We’ve received several calls about new listings that are first hitting the MLS as pending. From now on, we will be reaching out to all agents and their brokers when this occurs to share the following information from legal counsel about this: While it is not unethical for the seller to accept an offer within the two business days it took to enter it, Realtors must be clearly explaining to the seller how limited exposure of their home could negatively affect the price and terms before they accept an offer. Pros and cons – and working in THEIR best interest.
Do you wonder why the #1 home seller in the country, Fannie and Freddie, make their agent show proof that the home as been listed in the MLS for at least 48 hours before considering any offers? It’s because they know the value and importance of exposure to the broadest market – the MLS – for the best price and terms. Do you know why appraisers can’t use that home for a comp? Because they know that it doesn’t represent “fair market value”.
Bottom line: Maximum exposure is a critical part of selling a home for the highest price. Depriving a seller of the opportunity for full marketing without sharing with them the potential pitfalls is a violation of your duties owed to them. Some sellers are in a hurry and forego that option, and that’s fine, but it should be their fully-informed decision, not yours. Be super aware that you are working for THEIR best interests, not your own. Here is a video from legal counsel about coming soon and “pre-sold listings that may be an eye opener!
Impact to the MLS Community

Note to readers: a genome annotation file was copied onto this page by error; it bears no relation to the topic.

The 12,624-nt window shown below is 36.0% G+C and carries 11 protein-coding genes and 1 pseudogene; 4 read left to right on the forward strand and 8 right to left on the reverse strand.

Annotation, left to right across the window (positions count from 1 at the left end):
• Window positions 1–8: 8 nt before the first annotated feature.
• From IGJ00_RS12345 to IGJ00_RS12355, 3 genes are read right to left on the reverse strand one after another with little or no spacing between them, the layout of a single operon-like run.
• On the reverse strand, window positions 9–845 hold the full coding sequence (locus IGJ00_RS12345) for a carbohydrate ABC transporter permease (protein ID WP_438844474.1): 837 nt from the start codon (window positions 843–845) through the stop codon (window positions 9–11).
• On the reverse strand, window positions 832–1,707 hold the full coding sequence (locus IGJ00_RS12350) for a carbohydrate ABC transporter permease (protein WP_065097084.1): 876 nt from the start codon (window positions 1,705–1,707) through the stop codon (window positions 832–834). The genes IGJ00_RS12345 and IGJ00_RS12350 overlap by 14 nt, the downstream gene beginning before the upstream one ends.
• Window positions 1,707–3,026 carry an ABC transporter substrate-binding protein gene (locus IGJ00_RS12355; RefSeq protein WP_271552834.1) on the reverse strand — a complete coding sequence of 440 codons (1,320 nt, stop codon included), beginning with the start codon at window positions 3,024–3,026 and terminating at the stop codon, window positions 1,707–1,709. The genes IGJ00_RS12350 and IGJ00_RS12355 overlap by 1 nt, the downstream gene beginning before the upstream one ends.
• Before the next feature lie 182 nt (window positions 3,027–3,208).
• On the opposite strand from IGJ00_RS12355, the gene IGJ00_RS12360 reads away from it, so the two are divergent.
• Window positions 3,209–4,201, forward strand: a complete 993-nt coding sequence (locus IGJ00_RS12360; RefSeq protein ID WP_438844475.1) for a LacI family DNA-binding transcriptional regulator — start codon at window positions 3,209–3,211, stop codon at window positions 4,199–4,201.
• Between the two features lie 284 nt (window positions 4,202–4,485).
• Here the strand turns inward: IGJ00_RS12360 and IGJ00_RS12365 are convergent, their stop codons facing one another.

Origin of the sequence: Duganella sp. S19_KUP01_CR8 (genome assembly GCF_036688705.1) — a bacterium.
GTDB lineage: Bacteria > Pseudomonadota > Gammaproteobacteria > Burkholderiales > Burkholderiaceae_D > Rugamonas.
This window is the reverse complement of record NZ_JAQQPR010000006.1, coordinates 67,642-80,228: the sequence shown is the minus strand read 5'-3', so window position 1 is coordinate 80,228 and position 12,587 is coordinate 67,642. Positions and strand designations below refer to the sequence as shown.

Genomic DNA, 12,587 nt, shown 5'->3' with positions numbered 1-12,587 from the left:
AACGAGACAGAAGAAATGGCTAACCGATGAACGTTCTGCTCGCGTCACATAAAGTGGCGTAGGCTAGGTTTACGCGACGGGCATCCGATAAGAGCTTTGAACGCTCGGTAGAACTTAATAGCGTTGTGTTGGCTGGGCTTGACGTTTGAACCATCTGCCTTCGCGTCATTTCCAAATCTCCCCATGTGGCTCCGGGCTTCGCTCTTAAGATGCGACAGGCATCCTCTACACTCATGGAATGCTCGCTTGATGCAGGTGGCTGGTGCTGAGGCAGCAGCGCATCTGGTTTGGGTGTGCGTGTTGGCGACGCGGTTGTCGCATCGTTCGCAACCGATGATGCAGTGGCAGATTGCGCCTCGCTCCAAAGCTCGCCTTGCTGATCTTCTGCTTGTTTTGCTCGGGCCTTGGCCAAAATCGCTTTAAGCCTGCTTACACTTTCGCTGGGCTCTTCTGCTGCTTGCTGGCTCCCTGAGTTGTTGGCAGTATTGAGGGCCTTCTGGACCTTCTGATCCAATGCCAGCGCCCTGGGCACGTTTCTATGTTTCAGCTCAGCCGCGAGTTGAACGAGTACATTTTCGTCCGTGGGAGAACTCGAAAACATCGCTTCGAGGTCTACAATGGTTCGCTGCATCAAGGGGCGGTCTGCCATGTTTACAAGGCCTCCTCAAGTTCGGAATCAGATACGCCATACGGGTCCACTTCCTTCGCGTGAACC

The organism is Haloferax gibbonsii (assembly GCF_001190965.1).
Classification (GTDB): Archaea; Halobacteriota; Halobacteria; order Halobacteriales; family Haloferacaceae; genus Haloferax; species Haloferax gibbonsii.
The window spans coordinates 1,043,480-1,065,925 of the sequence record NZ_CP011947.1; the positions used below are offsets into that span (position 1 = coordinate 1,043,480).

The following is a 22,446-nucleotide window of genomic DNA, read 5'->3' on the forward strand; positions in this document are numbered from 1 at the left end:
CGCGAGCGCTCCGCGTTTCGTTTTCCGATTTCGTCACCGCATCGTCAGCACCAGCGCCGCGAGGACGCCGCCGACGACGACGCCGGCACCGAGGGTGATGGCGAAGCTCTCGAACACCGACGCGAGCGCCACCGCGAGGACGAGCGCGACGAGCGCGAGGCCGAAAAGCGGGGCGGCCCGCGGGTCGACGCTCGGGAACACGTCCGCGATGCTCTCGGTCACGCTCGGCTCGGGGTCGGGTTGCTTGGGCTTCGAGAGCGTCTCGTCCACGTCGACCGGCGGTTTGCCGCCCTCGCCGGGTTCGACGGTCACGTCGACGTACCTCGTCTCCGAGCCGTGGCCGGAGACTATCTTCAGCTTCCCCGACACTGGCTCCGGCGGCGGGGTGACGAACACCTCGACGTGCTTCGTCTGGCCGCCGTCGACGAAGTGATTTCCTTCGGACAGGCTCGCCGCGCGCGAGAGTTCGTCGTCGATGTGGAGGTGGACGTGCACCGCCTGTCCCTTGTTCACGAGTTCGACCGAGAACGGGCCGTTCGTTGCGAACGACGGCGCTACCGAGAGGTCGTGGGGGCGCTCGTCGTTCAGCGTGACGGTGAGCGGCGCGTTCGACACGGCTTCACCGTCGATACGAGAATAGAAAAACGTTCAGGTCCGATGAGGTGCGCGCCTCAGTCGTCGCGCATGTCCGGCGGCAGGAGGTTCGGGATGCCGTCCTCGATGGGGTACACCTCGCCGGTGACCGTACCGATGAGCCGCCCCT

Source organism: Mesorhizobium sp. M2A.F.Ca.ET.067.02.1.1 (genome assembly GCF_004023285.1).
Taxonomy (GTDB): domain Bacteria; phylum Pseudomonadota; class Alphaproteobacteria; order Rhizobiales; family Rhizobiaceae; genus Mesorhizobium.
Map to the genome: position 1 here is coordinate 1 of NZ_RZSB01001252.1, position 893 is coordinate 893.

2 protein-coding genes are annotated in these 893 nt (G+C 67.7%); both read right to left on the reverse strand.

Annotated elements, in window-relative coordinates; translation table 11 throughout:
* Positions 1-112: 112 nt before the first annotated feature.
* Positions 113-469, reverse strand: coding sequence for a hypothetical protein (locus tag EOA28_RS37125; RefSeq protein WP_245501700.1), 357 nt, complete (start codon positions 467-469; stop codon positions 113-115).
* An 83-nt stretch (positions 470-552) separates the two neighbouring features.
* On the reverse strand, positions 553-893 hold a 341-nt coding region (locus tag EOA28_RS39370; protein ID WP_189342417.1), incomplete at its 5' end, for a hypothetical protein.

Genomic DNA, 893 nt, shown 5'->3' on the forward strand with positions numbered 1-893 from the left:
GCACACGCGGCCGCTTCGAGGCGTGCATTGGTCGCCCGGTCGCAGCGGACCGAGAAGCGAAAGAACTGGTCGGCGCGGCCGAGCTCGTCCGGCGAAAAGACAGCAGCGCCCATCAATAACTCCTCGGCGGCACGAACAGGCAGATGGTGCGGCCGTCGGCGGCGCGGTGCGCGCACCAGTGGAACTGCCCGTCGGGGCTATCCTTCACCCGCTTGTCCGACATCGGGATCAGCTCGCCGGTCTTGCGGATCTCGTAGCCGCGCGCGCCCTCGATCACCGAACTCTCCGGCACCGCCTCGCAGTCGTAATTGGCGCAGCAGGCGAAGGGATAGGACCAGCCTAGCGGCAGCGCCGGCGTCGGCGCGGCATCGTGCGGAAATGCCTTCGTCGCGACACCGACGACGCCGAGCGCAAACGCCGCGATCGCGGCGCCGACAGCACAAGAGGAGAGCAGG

The primary purpose of the MLS is to foster cooperation and establish offers of compensation among participating brokers. Instead of promoting cooperation, the use of pocket or coming soon listings may discourage and may dampen that spirit of sharing listing information, as well provide no assurance of cooperative compensation should you find yourself involved in a transaction that includes a non-MLS listing.
Outside of the effect these listings could have on your seller, pocket listings also adversely affect information everyone relies on the MLS to provide. Please don’t forget that appraisers rely on the MLS data to create accurate appraisals. Many lenders will not allow non-MLS sales to be used as comparables because those properties were not adequately exposed to the market and, therefore are not an accurate representation of market-driven prices. Brokers and salespersons also heavily use the MLS database to help sellers determine list price and to help buyers determine what they should offer. Sales that aren’t included in the MLS lead to incomplete and inaccurate results.